One of the most controversial provisions of the proposed rule for accountable care organizations is the "retrospective attribution" of patients. Under the rules, an ACO would only learn the identity of the Medicare patients assigned to it after the fact.

Speaking at the annual conference of the Health Care Financial Management Association in Orlando, Nicholas Wolter, M.D., said he hopes that regulators will reverse their policy on this aspect of ACO management. "If patients feel like they are part of something, we would have higher success," he said during his presentation. Wolter is CEO at Billings (Mont.) Clinic, an integrated delivery system that includes a hospital and group practice.

Billings was one of 10 national demonstration projects on ACOs. The proposed rules, while problematic, could be modified to make the ACO idea more palatable, Wolter noted. He bemoaned calls for the repeal of the health care reform law, which put the ACO effort into gear. Taken in aggregate, the demonstration projects revealed the potential of the ACO model--which rewards providers for meeting quality goals and reducing costs, he said.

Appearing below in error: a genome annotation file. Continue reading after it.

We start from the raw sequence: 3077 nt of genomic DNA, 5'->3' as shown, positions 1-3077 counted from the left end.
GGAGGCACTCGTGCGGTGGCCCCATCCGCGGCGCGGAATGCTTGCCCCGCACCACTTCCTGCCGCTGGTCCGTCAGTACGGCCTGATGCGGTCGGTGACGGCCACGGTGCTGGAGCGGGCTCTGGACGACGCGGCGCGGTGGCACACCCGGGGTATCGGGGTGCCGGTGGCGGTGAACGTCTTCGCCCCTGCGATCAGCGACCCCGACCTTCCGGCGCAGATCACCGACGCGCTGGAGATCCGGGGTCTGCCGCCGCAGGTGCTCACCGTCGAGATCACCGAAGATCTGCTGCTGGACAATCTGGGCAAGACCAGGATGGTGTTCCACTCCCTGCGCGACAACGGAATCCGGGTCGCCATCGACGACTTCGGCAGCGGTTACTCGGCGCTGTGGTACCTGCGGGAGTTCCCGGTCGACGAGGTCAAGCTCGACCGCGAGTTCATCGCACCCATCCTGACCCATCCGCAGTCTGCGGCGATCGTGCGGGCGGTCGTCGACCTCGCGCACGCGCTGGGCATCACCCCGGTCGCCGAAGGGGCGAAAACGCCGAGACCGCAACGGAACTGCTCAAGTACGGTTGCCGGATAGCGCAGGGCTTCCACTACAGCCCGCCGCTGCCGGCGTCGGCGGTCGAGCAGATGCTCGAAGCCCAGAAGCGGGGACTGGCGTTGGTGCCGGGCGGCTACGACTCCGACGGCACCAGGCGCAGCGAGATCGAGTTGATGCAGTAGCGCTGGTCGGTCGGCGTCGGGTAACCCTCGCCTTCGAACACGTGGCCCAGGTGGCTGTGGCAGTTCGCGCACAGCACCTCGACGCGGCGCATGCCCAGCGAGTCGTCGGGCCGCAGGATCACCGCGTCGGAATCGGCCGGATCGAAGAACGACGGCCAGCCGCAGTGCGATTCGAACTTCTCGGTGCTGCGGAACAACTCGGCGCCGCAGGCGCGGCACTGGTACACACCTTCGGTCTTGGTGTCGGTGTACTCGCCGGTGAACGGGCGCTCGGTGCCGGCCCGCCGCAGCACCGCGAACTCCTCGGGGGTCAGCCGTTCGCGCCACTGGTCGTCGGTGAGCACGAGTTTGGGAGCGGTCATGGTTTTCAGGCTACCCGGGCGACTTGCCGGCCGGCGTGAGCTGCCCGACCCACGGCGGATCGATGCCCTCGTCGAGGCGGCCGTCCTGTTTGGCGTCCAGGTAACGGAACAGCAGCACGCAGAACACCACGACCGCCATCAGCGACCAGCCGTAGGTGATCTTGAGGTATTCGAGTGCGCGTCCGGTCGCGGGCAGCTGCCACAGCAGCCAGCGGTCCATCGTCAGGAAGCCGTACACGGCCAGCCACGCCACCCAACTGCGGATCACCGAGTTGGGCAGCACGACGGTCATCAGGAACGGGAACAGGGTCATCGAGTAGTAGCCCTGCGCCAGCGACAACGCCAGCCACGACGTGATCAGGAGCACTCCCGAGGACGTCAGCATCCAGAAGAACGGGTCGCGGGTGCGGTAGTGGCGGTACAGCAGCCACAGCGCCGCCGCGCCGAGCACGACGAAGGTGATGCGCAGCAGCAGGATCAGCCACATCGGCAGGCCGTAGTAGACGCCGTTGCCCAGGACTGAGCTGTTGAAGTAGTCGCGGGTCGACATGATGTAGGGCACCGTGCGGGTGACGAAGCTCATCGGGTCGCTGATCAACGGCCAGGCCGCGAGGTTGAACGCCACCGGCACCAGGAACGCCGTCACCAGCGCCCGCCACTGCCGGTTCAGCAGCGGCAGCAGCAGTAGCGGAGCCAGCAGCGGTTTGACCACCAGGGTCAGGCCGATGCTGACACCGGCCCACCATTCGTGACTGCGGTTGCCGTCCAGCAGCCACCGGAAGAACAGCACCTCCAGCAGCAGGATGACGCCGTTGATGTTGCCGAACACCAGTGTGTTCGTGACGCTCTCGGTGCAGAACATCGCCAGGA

Billings had 500 patients enrolled in its demonstration, which coordinated care across inpatient and clinic setting. The effort was facilitated with an electronic health record and a physician scorecard that portrayed adherence to quality measures among diabetic patients. "We had significantly lower costs with these patients," he said.


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